Effects of an education program for community pharmacists on detecting drug-related problems in elderly patients.
Community pharmacists are in a position to assume increased responsibility for preventing and resolving drug-related problems in ambulatory patients. Such an expanded role is mandated under provisions of the Omnibus Budget Reconciliation Act of 1990. The need for pharmacist oversight of drug therapy may be most acute in elderly patients. This study reports on a program to teach community pharmacists a process of assessing drug therapy of elderly patients and intervening to correct problems. Community pharmacists (N = 102) were assigned to treatment and control conditions. Both groups targeted patients meeting criteria and enrolled them into the study. Treatment group pharmacists, who participated in a training program, also assessed the medication use of enrolled patients to identify and resolve medication-related problems. Patients (N = 762) were telephoned by researchers 1 month after enrollment for an interview. Comparisons between treatment and control group patients were made on reports of pharmacist activities, knowledge of regimens, compliance, and potential drug therapy problems, such as interactions and side effects. Treatment patients were more likely to report that pharmacists provided information and assessed for problems than were control patients. These differences were maintained on 3-month follow-up questionnaires. No differences were found on the odds that patients indicated misunderstanding of regimens, non-compliance, or potential therapeutic problems.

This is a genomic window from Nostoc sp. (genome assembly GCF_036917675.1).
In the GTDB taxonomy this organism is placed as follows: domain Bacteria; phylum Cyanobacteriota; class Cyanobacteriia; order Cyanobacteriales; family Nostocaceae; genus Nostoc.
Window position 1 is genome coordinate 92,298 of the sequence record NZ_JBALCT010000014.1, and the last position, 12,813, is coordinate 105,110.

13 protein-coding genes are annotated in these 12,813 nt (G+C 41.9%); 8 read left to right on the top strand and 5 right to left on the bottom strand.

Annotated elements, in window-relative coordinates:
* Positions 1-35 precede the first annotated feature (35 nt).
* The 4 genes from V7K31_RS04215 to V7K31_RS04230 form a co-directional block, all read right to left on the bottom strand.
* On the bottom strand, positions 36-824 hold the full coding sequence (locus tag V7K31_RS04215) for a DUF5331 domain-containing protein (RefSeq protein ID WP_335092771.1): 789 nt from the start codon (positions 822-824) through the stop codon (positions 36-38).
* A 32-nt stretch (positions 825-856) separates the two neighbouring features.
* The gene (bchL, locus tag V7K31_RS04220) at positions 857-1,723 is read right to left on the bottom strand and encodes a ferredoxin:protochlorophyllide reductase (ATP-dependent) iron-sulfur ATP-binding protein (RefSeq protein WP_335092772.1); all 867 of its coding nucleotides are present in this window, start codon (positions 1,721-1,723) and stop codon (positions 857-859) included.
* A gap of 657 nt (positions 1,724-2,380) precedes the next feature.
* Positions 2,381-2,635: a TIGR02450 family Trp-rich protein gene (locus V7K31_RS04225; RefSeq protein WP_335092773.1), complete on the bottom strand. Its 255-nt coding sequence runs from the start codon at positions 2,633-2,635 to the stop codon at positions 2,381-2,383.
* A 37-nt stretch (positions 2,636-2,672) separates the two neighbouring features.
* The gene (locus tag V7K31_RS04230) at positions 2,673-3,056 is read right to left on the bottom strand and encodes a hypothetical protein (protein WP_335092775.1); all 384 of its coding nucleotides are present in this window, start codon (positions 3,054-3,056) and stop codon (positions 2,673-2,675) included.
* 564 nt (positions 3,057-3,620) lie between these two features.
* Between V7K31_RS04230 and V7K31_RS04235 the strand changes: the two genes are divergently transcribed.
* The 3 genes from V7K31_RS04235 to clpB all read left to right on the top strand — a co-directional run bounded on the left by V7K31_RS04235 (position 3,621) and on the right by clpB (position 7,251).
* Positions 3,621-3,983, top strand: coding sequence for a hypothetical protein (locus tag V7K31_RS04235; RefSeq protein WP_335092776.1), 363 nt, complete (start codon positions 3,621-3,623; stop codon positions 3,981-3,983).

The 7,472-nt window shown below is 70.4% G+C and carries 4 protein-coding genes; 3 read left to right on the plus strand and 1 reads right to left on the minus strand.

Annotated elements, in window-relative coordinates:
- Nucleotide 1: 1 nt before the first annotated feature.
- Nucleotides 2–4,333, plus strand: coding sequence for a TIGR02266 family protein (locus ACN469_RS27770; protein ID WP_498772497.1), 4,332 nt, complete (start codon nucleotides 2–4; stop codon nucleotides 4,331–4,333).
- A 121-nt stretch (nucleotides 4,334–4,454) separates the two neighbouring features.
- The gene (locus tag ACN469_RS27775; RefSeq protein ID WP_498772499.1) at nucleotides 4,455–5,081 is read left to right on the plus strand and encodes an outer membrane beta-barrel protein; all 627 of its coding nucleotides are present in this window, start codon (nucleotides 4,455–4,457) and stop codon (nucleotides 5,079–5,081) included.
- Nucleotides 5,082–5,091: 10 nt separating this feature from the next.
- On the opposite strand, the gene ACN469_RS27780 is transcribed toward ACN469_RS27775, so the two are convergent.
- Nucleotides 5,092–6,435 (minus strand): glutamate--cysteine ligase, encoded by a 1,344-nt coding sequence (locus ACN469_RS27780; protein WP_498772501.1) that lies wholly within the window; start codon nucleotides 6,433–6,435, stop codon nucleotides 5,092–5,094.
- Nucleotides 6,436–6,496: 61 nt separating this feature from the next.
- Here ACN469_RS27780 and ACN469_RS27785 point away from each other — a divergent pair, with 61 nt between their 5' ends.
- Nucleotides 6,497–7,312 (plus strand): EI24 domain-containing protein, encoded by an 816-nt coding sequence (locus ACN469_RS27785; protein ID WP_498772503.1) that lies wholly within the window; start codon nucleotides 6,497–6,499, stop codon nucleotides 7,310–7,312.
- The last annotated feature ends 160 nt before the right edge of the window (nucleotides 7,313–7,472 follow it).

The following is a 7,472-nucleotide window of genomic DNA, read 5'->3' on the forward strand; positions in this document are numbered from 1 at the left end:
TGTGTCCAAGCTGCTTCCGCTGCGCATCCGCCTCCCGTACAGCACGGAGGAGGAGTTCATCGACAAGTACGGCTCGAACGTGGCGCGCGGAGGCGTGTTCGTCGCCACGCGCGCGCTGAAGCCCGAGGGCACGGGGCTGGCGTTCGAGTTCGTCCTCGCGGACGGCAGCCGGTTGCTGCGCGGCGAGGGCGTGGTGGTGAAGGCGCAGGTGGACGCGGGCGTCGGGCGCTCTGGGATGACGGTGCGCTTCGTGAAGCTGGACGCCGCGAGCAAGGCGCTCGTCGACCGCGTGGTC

Kimberlin, CL; Berardo, DH; Pendergast, JF; McKenzie, LC
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